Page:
Nov. 8, 2004

Florida electronic voting machine problem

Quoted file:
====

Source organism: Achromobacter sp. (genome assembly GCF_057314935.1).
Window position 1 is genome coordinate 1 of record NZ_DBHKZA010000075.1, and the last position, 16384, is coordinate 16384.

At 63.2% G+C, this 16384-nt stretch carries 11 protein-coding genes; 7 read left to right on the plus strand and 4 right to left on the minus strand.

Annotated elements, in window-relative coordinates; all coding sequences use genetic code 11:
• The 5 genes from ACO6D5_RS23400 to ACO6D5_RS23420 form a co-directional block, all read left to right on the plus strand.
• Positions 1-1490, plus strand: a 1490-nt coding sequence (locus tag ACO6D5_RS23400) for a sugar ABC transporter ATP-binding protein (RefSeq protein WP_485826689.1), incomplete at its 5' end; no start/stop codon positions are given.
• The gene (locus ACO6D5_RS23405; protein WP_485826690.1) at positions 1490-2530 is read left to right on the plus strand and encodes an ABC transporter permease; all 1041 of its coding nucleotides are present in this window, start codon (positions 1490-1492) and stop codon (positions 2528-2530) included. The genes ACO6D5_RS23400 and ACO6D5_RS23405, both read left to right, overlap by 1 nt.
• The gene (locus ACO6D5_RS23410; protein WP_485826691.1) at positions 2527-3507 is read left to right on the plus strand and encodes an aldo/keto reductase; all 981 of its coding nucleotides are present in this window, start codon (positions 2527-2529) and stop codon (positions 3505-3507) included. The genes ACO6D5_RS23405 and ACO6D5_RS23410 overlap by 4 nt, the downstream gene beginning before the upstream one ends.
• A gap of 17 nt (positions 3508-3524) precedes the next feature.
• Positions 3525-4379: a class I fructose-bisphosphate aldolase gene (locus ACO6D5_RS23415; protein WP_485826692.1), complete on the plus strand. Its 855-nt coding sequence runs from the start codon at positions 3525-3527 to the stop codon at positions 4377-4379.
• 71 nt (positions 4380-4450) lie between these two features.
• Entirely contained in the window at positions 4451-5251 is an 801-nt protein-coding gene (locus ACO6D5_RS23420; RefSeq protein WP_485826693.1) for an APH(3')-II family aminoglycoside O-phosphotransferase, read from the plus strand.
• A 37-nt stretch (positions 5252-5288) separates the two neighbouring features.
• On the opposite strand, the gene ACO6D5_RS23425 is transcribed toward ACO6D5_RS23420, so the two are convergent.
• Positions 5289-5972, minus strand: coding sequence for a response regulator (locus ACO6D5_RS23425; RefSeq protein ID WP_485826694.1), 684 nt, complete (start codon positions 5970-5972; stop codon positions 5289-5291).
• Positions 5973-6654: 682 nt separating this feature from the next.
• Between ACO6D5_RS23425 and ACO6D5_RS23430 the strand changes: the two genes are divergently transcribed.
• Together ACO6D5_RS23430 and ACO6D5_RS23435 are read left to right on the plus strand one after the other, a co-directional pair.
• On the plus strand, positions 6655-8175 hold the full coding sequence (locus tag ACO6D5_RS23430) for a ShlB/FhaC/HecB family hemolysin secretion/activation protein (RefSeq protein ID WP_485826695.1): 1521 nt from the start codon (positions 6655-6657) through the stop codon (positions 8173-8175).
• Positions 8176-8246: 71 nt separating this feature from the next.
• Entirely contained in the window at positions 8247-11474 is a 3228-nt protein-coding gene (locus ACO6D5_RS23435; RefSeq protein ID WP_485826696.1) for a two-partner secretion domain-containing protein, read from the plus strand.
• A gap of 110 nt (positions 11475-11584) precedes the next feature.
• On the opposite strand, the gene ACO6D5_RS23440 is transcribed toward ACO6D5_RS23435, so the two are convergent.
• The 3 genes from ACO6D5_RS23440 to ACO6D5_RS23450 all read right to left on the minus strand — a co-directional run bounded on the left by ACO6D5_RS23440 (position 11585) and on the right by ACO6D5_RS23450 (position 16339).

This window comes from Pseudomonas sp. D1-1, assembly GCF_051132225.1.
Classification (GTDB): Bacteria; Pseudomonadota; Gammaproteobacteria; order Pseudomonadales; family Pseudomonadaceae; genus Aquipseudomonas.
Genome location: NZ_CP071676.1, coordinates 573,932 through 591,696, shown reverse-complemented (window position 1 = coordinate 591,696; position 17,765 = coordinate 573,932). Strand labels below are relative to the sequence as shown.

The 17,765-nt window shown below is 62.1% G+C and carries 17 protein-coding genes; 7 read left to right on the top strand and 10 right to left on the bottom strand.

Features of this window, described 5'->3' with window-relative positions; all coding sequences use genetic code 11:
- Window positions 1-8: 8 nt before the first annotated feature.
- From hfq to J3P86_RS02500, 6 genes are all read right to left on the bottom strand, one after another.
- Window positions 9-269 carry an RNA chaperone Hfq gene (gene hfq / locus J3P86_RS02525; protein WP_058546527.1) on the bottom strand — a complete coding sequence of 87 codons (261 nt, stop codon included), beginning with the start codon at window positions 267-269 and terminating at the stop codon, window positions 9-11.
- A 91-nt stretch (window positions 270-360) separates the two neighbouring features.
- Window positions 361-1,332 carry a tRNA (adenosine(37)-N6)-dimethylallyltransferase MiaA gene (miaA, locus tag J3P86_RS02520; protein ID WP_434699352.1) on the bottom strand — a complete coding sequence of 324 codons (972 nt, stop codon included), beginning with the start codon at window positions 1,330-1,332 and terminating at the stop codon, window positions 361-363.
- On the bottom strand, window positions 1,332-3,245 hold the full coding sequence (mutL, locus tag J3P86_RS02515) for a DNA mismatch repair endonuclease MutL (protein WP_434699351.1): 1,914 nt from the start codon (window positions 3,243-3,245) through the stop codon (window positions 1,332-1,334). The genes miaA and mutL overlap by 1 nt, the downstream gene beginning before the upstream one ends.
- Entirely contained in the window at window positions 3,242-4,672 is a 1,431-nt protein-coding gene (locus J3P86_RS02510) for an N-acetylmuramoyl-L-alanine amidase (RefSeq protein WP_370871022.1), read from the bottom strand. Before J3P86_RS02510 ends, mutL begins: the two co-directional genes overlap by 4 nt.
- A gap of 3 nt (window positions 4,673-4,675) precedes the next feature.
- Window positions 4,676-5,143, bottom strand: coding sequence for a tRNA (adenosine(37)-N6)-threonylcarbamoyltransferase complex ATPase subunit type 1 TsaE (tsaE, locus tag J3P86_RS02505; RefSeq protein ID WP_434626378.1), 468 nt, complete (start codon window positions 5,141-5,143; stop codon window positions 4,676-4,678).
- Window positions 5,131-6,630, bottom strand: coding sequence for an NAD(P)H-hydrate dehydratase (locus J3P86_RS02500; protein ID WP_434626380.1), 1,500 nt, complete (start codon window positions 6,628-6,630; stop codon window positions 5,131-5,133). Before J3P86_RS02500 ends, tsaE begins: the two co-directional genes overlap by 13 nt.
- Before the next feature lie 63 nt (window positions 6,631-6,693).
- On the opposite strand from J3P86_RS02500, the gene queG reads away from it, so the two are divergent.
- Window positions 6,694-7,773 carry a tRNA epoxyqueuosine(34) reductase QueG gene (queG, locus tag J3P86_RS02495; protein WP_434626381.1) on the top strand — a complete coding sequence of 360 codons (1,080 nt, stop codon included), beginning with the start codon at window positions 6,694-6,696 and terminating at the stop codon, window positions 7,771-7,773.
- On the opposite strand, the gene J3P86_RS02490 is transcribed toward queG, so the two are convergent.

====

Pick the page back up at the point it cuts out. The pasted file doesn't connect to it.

I'm a brand new mostly-lurker here, and thought you all might like to see something that a good friend of mine sent me today (Sunday). He's been volunteering with ACT in NH all fall, and has contacts around the country in the volunteer community. This is a firsthand report from some volunteers on the ground in Florida on Election Day. Not a good sign of a fair and democratic election that is supposed to accurately reflect what the electorate wants..... dayle ----- Original Message ----- Subject: Fw: Election day in One Florida county More FYI--from Donna who lives in FL. From: Ingrid This was passed on to me by a very reliable source: This is one of many reports that I have seen. It is a first hand volunteer account of their Florida experience. A forwarded report on Florida by the following: Libby Anker Libanker@berkeley.edu Ryan Centner rcentner@berkeley.edu Jill Greenlee jillgs@socrates.berkeley.edu Rachel Van Sickle-Ward rvansick@berkeley.edu Spurred by the unwillingness of the broadcast media to report voting problems during the 2004 election race, we want to alert our friends, family and colleagues to the widespread voter suppression and disenfranchisement that occurred in Broward County, Florida. We staffed the emergency hotline for the Kerry Campaign Headquarters in Broward County from late October through the election. All of us were devastated by the margin of Bush's win in Florida, particularly since polls predicted the race would be extremely close. Many of the calls to our hotline were from voters who had pressed the Kerry button on their electronic voting screen, only to have Bush light up as the candidate they had chosen. In some cases, this would happen repeatedly until about the 5th or 6th time the voter pressed Kerry and eventually his name would light up. In other cases, the voters pushed Kerry but were later asked to confirm their Bush vote. We had calls about a road block, put up by the police at 7am on Nov. 2, which blocked road access to two precinct locations in majority lack districts. There was no justification for the road block no accident or crime scene or construction. Many of our calls dealt with voter suppression, or manipulation, of the Haitian population occurrences which seem too numerous, and their targets too indefensible, as primarily poor, first-time-voter, Creole-speaking refugees, to be anything but systemic. In one example, a voter whose hands were bandaged could not press the touch-screen himself; he asked the nonpartisan election official to press Kerry for him, but the election official pressed Bush and sent his vote immediately into the machine. Many, many others were denied the right to vote and were not given provisional ballots, while others were refused assistance at the polls, even though provisional ballots and voter assistance are legal rights. Others were told they had already voted and were turned away, although they had never voted previously. This latter experience was a complaint not isolated to Haitians but also included other surprised voters with no recourse except their word against that of the supervisor of Elections. We spoke with hundreds of voters who were certain they had registered to vote in the past 6 months, well before the October 18 deadline, but were not on the rolls. And those were just the people who had the information to contact us. The local paper, citing the Supervisor of Elections office as its source, told all people voting by absentee ballot that they could turn in ballots by hand to any of its seven offices by 5pm on Tuesday, Nov. 2. Every single one of those offices except one was closed on Tuesday. We had numerous calls from voters on Nov. 2 whose precincts had closed, yet the Supervisor of Elections office had given voters no notification of the closure, and no notification of where to go to vote. Thousands of people were likely disenfranchised because of inexcusable mishaps such as this. We had many calls from people who had been harassed by poll workers, who were turned away without being allowed the right to vote provisionally (another breech of voter rights). Other people were turned away because the address on their driver's license did not match the address on their voter registration card; again, this is in direct violation of election law. All of these problems do not even take into account the 58,000 absentee ballots that had been "lost" by the Supervisor of Elections, in perhaps the most Democratic county in the state, disenfranchising thousands of people who were disabled, out of the country, or elderly and unable get to the polls. These events, and many others, have been documented and also reported to lawyers, but we fear they will not get the attention they deserve. This is what we witnessed in just one county. We believe that these voting irregularities raise serious concerns about the legitimacy of the results in Florida, and more broadly, about the health of democracy in this country. Please circulate this widely. --

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